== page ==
This usually works adequately accurately but it is not identical to the operation on the target. The target will be sending its data over the UART (using interrupts at the BAUD rate) as other processing continues. This means that the output buffer will become empty if you wait (like when you add the loop) and so all data will be sent. In the case of the simulator, which doesn't actually start sending anything yet, the buffer will remain full and so the loop will hang.

The basic reason for the simulator operation is that interrupts are not handled in hardware. To simulate more exactly, additional threads would probably be required which would make it rather more complicated. The OS part and HW simulator part are very much separated, which has a lot of advantages with respect to simplicity (and probably reliability) but a couple of disadvantages with regard to absolute accuracy.

However there is another point:

If you run the test code on the target it will work since the CPU is really hanging around in the while loop until the data has been transmitted. This may not be the best solution since it means that other tasks in the project will be blocked during this time (which can be quite a long time if the BAUD rate is low). The idea is to avoid this by making use of the TX_FREE event, which will then also allow the simulator to operate accurately again (there should then be no noticeable differences to the target operation).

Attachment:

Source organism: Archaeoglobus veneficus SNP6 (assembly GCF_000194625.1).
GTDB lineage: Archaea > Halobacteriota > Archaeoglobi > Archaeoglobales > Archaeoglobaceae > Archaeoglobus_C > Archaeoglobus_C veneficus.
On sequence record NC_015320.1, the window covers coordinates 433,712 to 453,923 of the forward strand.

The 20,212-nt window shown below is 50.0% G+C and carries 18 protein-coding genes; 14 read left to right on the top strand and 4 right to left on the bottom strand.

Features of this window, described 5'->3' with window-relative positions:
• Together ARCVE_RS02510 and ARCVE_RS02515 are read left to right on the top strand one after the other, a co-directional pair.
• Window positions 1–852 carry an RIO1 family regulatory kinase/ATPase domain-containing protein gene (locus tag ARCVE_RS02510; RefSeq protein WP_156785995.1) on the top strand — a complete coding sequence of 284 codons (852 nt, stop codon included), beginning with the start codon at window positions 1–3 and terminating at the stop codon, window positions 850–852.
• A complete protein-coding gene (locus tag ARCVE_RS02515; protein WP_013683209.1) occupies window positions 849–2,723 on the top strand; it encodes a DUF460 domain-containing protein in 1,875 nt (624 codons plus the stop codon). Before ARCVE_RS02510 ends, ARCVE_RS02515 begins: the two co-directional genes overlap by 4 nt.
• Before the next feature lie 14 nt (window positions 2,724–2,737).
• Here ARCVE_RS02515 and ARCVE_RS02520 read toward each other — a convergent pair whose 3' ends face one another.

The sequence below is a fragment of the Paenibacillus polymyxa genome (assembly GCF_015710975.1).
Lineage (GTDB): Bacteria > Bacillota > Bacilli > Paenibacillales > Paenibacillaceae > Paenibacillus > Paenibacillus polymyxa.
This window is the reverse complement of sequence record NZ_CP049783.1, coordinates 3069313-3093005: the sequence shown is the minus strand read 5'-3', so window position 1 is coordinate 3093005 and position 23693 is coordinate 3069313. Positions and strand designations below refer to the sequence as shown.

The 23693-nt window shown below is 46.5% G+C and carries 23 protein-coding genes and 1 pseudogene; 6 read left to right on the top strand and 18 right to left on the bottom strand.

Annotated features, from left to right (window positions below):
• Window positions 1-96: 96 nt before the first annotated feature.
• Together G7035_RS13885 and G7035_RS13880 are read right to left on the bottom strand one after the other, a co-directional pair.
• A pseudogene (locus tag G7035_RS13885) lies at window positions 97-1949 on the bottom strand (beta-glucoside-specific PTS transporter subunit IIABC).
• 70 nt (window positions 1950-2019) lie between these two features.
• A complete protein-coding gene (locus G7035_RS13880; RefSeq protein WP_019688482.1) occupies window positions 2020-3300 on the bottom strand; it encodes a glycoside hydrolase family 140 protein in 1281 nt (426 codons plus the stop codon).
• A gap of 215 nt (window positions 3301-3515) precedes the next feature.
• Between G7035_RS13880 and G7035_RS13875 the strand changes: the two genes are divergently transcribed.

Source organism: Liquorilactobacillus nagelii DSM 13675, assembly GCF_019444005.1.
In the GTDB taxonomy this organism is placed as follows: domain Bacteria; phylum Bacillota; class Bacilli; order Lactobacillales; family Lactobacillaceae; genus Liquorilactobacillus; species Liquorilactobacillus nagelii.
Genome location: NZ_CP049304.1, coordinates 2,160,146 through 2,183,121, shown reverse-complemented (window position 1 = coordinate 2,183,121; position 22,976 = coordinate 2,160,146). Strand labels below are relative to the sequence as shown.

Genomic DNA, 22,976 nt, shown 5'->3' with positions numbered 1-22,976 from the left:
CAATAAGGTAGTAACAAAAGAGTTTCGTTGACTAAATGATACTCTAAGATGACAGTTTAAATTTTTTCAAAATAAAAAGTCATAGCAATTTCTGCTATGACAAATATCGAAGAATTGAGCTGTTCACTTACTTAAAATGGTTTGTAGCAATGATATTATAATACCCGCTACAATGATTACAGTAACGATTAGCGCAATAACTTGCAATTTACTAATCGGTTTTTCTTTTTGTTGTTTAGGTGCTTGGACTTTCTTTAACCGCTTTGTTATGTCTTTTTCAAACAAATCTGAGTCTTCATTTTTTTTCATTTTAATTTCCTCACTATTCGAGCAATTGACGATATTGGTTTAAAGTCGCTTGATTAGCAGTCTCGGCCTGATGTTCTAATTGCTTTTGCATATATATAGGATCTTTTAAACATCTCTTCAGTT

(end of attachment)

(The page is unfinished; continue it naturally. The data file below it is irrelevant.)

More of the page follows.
Consider the sub-routine below, which is also sending a number of copies of the test message:

Code: [Select]
int fnMyTest(int iStart, int iStop)
{
  CHAR buf[100];
   uStrcpy(buf, "This is a test, this is only a test!\r\n");
   for(i = iStart ; i < iStop ; i++) {
      if (!fnWrite(SerialPortID, 0, uStrlen(buf))) {
          fnDriver( SerialPortID, MODIFY_WAKEUP, (MODIFY_TX | OWN_TASK) );
          break;
      }
      fnDebugMsg(buf);
   }
   return iStart;
}

Here I have made the start and stop values adjustable - the first call will use 0 and 50 as parameters to result in the test as you defined it.